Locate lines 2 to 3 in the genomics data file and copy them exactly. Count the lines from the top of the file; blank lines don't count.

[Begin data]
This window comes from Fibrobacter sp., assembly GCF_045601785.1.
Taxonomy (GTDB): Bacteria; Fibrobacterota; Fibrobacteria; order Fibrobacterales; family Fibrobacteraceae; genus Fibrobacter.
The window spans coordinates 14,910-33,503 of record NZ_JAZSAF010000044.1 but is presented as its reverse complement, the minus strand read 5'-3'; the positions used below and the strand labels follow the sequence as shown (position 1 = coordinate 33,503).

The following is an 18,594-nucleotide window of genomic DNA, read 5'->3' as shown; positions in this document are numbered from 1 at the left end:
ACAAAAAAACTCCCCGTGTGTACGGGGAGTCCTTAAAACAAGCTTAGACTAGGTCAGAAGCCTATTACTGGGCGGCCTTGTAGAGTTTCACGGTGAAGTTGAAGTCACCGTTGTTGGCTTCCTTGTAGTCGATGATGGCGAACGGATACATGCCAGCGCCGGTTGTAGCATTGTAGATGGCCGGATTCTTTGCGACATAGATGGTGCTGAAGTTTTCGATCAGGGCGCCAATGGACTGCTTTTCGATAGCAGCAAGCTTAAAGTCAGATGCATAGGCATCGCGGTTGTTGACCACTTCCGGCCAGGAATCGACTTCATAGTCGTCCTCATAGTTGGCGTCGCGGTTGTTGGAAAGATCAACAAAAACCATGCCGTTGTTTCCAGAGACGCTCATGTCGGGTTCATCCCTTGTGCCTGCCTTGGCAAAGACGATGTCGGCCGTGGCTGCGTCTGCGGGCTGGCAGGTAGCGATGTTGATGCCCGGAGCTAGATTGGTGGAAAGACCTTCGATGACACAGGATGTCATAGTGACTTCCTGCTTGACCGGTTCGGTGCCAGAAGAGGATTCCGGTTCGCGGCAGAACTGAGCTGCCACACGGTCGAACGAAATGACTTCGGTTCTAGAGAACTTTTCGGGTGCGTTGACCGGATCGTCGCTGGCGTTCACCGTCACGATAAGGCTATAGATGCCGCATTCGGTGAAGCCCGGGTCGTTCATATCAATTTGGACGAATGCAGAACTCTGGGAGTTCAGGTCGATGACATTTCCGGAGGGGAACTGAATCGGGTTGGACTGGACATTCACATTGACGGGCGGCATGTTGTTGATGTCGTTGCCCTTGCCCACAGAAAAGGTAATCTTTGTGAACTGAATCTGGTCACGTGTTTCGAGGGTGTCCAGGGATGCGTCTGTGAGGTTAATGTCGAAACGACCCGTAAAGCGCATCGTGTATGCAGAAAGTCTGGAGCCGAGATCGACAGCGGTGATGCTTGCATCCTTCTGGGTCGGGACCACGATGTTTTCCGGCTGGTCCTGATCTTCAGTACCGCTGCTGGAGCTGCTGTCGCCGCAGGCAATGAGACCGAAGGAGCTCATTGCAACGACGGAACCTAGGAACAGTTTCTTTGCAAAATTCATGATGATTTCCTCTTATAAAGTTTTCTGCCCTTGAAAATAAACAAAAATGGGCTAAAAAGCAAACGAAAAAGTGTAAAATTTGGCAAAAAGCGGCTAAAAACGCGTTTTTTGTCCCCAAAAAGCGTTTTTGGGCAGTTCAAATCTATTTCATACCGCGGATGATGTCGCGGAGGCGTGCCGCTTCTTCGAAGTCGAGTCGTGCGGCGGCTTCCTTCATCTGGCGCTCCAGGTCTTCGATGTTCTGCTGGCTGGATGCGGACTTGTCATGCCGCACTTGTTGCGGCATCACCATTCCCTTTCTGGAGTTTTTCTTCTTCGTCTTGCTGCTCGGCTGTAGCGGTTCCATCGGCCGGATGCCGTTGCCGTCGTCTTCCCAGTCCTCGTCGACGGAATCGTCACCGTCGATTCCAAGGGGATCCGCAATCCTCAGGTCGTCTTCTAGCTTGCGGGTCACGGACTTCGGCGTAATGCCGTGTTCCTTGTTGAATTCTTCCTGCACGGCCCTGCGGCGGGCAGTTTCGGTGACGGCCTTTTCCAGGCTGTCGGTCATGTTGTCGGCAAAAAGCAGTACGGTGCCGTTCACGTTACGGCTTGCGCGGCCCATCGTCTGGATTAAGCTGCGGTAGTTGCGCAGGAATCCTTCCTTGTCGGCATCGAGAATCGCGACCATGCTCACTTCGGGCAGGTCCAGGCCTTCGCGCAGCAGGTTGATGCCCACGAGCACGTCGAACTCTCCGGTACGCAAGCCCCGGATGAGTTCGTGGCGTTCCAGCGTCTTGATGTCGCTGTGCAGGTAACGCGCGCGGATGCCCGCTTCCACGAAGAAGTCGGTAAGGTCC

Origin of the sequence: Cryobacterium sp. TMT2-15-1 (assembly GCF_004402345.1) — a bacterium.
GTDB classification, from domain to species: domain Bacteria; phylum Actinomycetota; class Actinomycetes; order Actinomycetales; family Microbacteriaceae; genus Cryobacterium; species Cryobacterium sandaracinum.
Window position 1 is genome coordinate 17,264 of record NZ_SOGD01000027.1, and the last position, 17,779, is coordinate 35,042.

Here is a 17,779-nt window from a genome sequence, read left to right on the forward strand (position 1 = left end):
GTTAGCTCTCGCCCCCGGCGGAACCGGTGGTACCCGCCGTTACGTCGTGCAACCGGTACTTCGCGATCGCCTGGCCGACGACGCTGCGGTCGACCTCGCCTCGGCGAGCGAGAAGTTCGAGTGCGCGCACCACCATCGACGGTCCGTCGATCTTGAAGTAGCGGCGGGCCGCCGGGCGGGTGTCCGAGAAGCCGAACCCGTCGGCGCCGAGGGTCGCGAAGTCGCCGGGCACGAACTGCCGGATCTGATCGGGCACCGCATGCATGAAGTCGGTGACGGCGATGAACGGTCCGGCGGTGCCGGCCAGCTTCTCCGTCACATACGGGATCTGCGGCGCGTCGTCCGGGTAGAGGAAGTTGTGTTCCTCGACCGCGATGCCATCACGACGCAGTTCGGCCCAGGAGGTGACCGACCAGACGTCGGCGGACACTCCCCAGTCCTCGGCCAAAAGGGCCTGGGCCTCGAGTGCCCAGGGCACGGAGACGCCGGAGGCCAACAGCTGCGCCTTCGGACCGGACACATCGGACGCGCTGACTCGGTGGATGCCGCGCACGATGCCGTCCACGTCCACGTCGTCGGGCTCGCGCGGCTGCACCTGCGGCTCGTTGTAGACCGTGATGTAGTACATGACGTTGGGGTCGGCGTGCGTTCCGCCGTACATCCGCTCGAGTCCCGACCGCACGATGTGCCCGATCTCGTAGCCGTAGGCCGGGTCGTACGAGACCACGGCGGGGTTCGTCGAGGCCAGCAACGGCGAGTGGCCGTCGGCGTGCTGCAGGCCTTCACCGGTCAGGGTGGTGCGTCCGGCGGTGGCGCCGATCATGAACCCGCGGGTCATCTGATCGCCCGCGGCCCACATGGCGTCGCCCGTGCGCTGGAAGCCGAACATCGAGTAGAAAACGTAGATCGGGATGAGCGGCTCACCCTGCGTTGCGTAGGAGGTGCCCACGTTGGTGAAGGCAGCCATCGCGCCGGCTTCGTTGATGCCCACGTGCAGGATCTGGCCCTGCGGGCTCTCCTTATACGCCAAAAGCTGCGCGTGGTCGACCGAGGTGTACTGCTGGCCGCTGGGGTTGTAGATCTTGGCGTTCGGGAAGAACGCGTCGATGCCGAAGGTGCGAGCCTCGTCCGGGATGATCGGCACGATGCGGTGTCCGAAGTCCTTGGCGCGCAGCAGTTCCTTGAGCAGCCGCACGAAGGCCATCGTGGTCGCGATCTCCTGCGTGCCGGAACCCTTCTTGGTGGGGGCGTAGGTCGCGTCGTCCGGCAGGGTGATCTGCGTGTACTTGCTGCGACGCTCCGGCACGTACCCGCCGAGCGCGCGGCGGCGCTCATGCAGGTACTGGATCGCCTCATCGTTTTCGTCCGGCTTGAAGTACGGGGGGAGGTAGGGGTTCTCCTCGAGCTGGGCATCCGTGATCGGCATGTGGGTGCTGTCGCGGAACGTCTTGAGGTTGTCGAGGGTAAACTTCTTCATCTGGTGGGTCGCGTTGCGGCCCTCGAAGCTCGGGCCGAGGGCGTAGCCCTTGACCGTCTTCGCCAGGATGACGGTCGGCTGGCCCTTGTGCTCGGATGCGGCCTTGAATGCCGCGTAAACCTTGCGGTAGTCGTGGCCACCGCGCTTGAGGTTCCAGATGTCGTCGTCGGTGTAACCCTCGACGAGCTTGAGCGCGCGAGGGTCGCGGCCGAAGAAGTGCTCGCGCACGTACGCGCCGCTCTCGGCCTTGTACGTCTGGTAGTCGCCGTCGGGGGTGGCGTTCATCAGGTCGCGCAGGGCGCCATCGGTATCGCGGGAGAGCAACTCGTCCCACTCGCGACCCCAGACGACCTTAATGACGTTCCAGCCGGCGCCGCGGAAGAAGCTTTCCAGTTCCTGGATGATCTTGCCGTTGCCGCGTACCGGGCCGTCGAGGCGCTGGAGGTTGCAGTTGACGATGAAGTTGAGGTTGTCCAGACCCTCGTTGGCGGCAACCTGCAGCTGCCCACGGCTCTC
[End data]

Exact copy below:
Taxonomy (GTDB): Bacteria; Fibrobacterota; Fibrobacteria; order Fibrobacterales; family Fibrobacteraceae; genus Fibrobacter.
The window spans coordinates 14,910-33,503 of record NZ_JAZSAF010000044.1 but is presented as its reverse complement, the minus strand read 5'-3'; the positions used below and the strand labels follow the sequence as shown (position 1 = coordinate 33,503).